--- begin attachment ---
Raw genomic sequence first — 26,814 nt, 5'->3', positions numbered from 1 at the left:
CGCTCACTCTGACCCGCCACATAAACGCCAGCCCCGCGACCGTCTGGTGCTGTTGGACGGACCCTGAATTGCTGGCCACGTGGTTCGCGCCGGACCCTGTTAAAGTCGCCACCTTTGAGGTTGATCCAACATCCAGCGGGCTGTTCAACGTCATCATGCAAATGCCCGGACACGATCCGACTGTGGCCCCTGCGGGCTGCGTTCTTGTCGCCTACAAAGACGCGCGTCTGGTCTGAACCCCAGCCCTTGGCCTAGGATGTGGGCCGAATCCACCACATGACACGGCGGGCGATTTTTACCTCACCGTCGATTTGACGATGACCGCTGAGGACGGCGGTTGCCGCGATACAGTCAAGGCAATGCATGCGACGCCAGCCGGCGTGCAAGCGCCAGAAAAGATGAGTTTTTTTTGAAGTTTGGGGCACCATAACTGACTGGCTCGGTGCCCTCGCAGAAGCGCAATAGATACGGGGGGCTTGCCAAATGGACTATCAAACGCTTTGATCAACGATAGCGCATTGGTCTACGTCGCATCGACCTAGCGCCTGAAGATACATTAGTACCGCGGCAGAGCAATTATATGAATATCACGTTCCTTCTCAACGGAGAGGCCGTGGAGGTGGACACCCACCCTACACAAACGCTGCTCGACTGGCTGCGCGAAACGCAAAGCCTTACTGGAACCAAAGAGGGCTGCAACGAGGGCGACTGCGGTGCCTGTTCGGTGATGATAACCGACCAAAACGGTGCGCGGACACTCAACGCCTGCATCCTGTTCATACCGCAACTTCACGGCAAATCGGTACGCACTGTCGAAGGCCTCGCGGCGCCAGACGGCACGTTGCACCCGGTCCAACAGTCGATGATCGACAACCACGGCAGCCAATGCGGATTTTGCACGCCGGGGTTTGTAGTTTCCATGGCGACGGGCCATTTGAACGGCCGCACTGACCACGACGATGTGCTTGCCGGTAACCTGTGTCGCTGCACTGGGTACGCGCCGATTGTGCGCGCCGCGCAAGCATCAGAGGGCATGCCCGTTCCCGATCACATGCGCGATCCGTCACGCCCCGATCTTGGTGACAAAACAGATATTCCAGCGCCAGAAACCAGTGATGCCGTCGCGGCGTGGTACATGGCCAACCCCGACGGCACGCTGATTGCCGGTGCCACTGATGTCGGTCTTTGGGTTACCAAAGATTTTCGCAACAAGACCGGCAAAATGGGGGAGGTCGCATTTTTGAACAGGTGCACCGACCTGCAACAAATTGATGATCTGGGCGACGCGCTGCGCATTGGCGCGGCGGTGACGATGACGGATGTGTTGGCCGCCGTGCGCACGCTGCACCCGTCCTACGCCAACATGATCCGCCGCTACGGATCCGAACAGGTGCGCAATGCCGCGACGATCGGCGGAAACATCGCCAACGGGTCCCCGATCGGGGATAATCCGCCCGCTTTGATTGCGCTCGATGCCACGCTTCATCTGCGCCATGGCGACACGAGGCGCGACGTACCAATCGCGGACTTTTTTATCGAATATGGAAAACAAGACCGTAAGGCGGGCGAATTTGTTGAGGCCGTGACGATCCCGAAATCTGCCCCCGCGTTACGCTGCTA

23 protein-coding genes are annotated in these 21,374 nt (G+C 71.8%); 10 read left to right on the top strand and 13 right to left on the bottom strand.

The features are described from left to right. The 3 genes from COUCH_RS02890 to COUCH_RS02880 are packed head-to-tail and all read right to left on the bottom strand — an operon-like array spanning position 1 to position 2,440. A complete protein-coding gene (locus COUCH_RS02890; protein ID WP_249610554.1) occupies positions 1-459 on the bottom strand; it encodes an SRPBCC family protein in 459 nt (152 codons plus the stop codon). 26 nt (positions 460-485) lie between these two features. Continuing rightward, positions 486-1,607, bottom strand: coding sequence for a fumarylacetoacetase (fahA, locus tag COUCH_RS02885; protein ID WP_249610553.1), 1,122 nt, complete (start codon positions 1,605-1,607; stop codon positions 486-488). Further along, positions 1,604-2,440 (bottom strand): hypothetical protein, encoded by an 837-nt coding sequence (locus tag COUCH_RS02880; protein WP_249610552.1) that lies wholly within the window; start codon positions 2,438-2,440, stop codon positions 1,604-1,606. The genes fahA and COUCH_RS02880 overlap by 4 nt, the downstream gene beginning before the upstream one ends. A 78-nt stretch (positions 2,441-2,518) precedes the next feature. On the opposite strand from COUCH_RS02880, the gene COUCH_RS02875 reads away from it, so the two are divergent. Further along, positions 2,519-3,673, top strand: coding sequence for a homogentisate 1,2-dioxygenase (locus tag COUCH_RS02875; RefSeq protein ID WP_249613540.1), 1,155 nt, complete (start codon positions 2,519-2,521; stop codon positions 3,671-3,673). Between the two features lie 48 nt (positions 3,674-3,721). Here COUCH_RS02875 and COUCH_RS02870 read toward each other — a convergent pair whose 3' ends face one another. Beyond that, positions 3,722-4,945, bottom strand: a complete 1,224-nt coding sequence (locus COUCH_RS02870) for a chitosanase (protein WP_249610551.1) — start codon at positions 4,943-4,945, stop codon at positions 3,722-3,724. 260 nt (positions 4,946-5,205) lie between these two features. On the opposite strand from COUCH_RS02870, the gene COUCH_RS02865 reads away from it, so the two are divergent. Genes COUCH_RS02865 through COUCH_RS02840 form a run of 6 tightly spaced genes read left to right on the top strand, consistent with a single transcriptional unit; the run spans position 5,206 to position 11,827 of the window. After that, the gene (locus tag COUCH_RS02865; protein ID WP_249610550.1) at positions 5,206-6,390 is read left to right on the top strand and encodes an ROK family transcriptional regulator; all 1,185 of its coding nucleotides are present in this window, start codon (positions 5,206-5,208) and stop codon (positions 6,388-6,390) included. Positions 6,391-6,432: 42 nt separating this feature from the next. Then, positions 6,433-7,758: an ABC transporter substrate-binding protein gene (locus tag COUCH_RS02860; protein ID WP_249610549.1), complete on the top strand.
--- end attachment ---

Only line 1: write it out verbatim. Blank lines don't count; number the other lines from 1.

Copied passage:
Raw genomic sequence first — 26,814 nt, 5'->3', positions numbered from 1 at the left: